Polenta Cakes; boiled potatoes – yes or no?

In the beginning of time I always varied the carbohydrate component of our dinners. In a typical week we would have pasta twice, rice of some sort twice, potatoes twice and something else – quinoa, barley, couscous or polenta.

Then mon mari had his pancreas removed and became an instant T1 diabetic.

Things changed….

It was, and still is to some degree, easiest for him to coordinate the right insulin for potatoes.

We eat all the other stuff only occasionally – well he does anyway. It’s not all that difficult to cook both a potato and a small serving of barley or quinoa. We have a main course pasta or risotto almost every week.

And. sometimes, we still have couscous or polenta as a side dish……

I used metal rings to make these, but they can be free-form. It’s the flavor, not the shape that counts.

Sautéed Polenta Cakes

Total time: 35 minutes

Ingredients:

  • 1 cup (8oz, 240ml) chicken stock
  • 1/4 cup (1.5oz, 45gr) polenta, quick-cooking
  • 1/4 cup Parmesan
  • 4 dry-cured Greek Olives, pitted and chopped
  • 1 tbs olive oil

Instructions:

  • Bring stock to a boil in a small saucepan.
  • Add polenta, whisking constantly – or it will have little volcanic eruptions spewing polenta everywhere.
  • Turn heat down and cook about 5 minutes (or whatever your package tells you), stirring constantly.
  • When done, stir in cheese, olives and remove from heat.
  • If using rings:  Place 2 rings on lightly oiled cling film or parchment paper..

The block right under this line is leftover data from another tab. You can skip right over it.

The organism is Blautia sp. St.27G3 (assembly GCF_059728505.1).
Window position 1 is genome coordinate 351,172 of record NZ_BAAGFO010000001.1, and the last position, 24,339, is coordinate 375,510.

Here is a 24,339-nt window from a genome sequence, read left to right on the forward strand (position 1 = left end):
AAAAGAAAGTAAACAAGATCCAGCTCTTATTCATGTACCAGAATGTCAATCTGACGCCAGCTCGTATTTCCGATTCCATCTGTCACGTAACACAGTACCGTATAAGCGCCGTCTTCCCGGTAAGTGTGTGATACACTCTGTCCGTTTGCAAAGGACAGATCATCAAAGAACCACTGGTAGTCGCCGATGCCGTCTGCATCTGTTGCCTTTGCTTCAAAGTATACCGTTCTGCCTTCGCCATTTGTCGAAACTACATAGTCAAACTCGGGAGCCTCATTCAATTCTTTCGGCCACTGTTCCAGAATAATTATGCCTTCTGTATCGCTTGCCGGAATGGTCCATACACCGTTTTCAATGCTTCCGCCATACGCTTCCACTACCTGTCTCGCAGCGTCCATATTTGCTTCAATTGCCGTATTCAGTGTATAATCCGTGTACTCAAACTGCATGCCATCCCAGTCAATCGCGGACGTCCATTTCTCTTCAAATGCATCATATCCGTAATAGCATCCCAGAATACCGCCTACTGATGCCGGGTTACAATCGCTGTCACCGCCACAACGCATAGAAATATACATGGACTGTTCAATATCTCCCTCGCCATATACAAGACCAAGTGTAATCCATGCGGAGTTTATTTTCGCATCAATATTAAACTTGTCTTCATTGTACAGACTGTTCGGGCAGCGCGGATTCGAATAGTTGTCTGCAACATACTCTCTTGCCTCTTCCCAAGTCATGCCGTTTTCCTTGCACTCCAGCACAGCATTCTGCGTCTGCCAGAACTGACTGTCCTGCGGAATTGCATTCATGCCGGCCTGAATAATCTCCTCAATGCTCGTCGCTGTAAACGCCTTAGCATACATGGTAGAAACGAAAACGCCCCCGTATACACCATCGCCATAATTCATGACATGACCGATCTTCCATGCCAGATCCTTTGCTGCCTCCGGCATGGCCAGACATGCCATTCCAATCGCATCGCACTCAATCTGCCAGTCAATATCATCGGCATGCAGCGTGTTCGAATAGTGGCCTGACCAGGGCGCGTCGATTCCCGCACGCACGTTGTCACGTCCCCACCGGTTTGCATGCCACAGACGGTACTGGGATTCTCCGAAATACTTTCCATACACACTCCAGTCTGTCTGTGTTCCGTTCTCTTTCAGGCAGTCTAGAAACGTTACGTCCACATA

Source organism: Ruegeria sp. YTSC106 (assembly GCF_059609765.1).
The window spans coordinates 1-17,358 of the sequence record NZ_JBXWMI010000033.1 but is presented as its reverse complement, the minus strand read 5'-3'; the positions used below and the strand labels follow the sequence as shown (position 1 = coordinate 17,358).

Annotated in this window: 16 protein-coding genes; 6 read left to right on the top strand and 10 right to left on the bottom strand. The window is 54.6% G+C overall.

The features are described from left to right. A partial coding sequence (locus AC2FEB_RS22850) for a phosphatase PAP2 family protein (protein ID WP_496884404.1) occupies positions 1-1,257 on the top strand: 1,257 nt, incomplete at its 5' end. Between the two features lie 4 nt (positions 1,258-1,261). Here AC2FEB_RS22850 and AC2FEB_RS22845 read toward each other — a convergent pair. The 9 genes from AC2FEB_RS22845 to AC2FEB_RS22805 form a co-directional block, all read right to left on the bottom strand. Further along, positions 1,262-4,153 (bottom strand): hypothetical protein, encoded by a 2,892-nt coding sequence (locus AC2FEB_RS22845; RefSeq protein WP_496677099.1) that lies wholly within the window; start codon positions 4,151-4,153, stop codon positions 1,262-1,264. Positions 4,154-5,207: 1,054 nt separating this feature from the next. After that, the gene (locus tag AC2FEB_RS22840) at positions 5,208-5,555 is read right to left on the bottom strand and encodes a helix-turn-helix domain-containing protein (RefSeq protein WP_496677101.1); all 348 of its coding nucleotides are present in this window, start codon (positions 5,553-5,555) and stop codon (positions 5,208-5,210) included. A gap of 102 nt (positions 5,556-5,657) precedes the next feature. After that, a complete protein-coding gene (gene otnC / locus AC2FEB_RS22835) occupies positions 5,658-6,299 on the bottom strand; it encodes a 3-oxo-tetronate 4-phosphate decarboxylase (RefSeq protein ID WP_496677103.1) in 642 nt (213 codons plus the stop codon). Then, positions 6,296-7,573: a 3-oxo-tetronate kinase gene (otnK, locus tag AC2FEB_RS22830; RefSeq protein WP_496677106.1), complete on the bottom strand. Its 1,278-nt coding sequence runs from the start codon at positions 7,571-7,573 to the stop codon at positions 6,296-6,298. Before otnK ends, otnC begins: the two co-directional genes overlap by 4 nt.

• Spoon 1/4 of the polenta into each ring and flatten.
  • Let rest 2 minutes, then remove ring and repeat. (I only have 2 rings).
  • If not using rings:  Divide the polenta into 4ths.  Place each 4th on cling film / parchment paper and pat into circles 3 inches (7.5cm) in diameter.
  • Allow polenta to cool, 10 – 15 minutes (or longer).
  • Heat oil in a medium nonstick skillet.  Add polenta and sauté until browned, turn and brown the other side.
  • Remove and serve.

Print Recipe

When I was a child we had boiled potatoes for dinner 85% of the time.

I really started to hate boiled potatoes…..

Sometimes we had fried potatoes or mashed potatoes or baked potatoes.

That accounted for another 14%

My mother was a very traditional cook.

The only thing we had in the pasta category was Creamettes (do they still exist?) and those would be in macaroni and cheese or some other ‘hot dish’.

The only time we had rice was when she made rice pudding for dessert.

Okay, now I’m craving rice pudding….. I haven’t had it since the last time my mother made it for me as a child.

As to the boiled potatoes….. Of course I make them – every decade or so.

Are they part of your menu on a regular basis or no?

Last update on January 8, 2017

8 thoughts on “Polenta Cakes; boiled potatoes – yes or no?”

  1. Can’t remember the last time I have had boiled potatoes, my mom made the best. Now I am hungry for boiled potatoes in butter sauce!

  2. Love, love boiled potatoes. Especially the little reds and creamers. Add salt, melted butter. cottage cheese and chopped onions. Perfect meal in itself. Something from childhood that I can’t get rid of.

  3. I haven’t had boiled potatoes since my mother passed and that was almost 30 years ago. Now I’m getting nostalgic!

  4. My mom made boiled potatoes several days a week. I love potatoes but eating them plain boiled is so boring. So now I eat them baked, fried, scalloped, mashed, roasted and in a salad. My mom did make the best potato salad and I make it often during the summer.

  5. Delline,sometimes… with lots of butter, salt and pepper

    Susan, I do love the little new potatoes with just butter…. And now I’m missing cottage cheese! One of the few things I can’t find here

    nightsmusic, it was such a standard when I was growing up. But I don’t peel them (mother would be appalled)

    Ina, very boring. Our current fave is spiralized and roasted.

    Gloria, we can’t get good, floury baking potatoes, so I miss those, And I love potato salad! And scalloped….

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